Rick Perry broadens national lead over Romney, Bachmann, Palin
Fourteen days after announcing his Republican presidential candidacy, Texas Gov. Rick Perry has expanded his lead in a new national poll, while both Mitt Romney and Sarah Palin slide slightly and Michele Bachmann is in single digits.
A new CNN/ORC International Poll of Republicans out today shows Perry now holds the support of more than one-in-four (27%), up significantly from the 15% he had before his Aug. 13 announcement at the Redstate Gathering of conservative writers in South Carolina.
Romney, who had 17% then, now has 14%. Sarah Palin, who's expected to make her candidacy plans or lack thereof known at an Iowa tea party rally Saturday, has slipped from 12% to 10%.
Bachmann, the Iowa native and early tea party favorite, has the support of 9%, down from 12% in mid-July. The congresswoman's win at the Ames Straw Poll seems to have provided a short-lived bump.
In a poll that removes Palin and non-candidate Rudy Giuliani from the race, Perry's support jumps to 32% and Romney's to 18%.
The latest poll numbers reveal the tectonic shifts caused by Perry's energetic entry as the nation's longest-serving governor. Perry's support is strongest among tea party supporters but crosses a broad swath of the GOP and appears to be drawing support away from Bachmann and even perennial candidate Ron Paul.
The numbers also highlight the potential dangers of Romney's strategy so far of focusing heavily on New Hampshire and attacking President Obama while largely ceding Iowa and South Carolina to other GOP hopefuls.
His strategy is based on the belief that, in the end, Republican primary voters will eschew the excitement of the moment and choose someone, anyone, they believe can defeat the Democratic incumbent on Nov. 6, 2012.
The new CNN/ORC Pollalso shows that despite his dedicated disciples' determination, Paul's national standing has faded by half from early August, from 12% down to 6%.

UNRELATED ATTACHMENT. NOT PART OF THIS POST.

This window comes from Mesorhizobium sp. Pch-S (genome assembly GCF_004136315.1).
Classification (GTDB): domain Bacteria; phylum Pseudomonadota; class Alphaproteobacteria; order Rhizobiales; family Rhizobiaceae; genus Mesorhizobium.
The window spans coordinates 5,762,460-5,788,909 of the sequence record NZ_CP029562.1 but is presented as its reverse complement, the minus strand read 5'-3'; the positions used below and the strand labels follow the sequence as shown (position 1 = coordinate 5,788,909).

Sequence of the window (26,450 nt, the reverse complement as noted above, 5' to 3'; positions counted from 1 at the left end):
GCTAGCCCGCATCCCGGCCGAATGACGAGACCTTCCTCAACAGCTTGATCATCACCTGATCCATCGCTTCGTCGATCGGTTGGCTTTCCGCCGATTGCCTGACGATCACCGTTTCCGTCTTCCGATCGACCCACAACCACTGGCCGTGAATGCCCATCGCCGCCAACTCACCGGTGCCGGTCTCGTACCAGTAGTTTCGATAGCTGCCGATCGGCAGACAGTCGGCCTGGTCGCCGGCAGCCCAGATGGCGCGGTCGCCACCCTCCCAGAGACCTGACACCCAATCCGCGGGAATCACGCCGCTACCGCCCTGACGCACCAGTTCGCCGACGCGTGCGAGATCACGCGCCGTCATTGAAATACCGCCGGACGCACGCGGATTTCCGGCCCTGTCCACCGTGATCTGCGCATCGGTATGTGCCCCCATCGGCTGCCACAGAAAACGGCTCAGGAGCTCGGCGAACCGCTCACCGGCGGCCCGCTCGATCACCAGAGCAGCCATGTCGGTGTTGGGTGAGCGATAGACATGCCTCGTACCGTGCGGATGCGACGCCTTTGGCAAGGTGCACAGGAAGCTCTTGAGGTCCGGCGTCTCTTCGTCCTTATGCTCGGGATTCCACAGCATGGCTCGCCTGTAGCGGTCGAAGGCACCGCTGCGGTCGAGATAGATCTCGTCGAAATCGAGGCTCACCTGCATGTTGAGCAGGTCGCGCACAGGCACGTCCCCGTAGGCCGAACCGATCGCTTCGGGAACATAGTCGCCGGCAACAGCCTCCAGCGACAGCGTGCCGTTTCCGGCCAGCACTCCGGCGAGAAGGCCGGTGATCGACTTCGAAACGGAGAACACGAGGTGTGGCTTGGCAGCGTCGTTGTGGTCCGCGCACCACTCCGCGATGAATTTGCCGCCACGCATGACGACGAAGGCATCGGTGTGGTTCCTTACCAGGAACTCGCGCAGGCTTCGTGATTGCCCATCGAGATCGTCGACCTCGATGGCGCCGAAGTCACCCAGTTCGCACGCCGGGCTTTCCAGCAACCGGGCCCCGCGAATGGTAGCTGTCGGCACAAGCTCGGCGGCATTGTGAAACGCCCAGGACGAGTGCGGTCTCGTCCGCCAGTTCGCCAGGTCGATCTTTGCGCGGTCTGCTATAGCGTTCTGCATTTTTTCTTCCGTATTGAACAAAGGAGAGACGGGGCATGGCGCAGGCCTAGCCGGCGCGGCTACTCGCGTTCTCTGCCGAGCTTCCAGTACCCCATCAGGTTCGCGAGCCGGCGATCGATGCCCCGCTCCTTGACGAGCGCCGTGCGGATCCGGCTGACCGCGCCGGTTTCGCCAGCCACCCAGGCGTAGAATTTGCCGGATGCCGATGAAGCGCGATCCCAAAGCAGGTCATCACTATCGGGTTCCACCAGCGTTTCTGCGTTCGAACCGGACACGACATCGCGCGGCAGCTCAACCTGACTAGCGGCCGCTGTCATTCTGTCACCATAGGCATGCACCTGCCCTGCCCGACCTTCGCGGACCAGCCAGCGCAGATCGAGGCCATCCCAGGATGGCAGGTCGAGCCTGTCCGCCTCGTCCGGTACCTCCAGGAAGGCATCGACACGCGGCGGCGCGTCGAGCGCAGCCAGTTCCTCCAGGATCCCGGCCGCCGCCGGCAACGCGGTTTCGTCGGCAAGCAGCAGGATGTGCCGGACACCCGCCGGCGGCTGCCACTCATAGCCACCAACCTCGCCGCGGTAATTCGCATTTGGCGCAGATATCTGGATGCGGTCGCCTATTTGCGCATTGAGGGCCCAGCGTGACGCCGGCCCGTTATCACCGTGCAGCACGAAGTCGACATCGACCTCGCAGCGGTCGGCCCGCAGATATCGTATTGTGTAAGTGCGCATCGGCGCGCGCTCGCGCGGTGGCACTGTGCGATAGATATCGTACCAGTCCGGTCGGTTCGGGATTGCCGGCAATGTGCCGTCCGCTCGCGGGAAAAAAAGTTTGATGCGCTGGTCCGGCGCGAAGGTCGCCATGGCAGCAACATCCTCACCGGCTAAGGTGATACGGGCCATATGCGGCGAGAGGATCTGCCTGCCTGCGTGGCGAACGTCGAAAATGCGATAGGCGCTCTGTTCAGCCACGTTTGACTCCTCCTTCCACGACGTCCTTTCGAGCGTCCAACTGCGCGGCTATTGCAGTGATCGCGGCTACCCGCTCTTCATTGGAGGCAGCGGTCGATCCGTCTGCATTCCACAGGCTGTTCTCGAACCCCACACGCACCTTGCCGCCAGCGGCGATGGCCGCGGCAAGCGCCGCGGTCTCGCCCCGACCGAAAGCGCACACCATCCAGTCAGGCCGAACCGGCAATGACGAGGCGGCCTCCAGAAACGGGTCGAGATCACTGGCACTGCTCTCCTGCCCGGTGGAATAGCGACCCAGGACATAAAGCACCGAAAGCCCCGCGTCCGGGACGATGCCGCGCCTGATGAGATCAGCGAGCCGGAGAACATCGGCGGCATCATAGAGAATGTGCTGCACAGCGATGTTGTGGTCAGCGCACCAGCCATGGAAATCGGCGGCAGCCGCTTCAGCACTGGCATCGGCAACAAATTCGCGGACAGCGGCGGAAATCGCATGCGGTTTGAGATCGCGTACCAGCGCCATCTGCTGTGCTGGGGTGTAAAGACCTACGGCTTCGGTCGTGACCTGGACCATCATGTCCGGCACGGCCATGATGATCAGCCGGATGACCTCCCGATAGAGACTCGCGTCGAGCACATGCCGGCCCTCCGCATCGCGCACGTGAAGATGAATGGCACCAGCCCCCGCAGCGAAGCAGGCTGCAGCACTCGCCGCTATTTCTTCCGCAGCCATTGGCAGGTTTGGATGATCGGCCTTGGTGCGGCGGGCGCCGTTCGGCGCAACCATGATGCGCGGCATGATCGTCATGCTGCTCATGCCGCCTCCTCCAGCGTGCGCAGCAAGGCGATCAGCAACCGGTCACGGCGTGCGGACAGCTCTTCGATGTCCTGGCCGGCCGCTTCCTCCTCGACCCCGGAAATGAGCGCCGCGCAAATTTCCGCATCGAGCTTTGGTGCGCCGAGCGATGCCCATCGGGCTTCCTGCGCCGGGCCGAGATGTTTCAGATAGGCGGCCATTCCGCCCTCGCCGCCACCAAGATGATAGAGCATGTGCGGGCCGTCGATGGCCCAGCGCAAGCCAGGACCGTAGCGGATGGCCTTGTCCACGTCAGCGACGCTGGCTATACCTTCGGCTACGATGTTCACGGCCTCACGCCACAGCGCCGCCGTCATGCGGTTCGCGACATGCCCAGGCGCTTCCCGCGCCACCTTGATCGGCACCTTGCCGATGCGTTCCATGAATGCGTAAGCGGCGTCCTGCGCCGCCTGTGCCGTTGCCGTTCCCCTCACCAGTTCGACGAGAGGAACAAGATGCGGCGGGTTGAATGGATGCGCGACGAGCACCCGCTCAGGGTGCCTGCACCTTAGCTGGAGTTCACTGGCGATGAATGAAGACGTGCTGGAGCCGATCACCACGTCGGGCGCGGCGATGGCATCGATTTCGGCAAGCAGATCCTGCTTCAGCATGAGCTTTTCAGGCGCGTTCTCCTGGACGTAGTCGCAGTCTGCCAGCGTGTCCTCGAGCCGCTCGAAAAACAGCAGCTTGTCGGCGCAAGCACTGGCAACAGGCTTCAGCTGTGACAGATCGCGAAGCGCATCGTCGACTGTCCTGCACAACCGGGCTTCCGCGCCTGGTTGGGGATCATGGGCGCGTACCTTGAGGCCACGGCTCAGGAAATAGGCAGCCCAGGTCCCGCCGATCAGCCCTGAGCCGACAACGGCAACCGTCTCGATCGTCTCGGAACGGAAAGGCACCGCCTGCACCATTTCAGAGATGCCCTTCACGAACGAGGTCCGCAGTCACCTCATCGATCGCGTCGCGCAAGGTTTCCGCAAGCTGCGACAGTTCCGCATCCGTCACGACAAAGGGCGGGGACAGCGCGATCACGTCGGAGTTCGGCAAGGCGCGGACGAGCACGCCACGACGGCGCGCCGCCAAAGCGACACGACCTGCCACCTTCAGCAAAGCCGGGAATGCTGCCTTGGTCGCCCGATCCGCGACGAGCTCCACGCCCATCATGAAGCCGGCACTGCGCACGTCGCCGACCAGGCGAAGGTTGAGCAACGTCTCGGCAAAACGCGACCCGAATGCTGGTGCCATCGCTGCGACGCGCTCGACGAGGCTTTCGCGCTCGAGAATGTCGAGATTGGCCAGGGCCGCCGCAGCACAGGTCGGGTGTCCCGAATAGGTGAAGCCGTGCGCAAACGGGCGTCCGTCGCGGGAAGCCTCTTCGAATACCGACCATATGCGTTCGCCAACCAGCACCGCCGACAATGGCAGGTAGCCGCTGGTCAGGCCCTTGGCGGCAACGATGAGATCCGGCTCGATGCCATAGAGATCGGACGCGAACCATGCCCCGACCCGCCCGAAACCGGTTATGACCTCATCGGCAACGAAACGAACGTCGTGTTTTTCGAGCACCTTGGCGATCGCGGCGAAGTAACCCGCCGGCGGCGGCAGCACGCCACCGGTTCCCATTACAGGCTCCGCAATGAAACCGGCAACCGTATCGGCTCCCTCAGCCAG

A recent Gallup Poll of Republicans found a similar commanding lead for the Texan with a broad base of support among GOP incomes, gender and educations. And a new Rasmussen Reports survey found 38% of likely U.S. voters agree with Perry's professed goal of making Washington as inconsequential as possible in Americans' lives.
Even further changes in allegiance are likely in coming days as Labor Day and the fall campaign season arrive.
In addition to Palin's long-teased decision Saturday, this weekend features a tea party candidate forum in South Carolina run by Sen. Jim DeMint where for the first time Perry will mix it up with GOP competitors like Bachmann and persistent critic and fellow Texan Paul. Romney is taking a pass on that event.
Then comes a flurry of debates including one at the Reagan Presidential Library on Sept. 7 and another in Tampa, Fla.
The same CNN/ORC poll found that fewer that three out of four Democrats favor Obama's renomination. The 72% who do is statistically about the same as the 70% who said that in early August but down from the 81% who liked that idea in early June. Likewise, those favoring a different Democrat as presidential nominee has surged from 18% in June to 27%.
-- Andrew Malcolm
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Photos: Rick Perry shows his intense campaign style. Perry's campaign logo.
Credits: Jim Young / Reuters; Andrew Malcolm/Los Angeles Times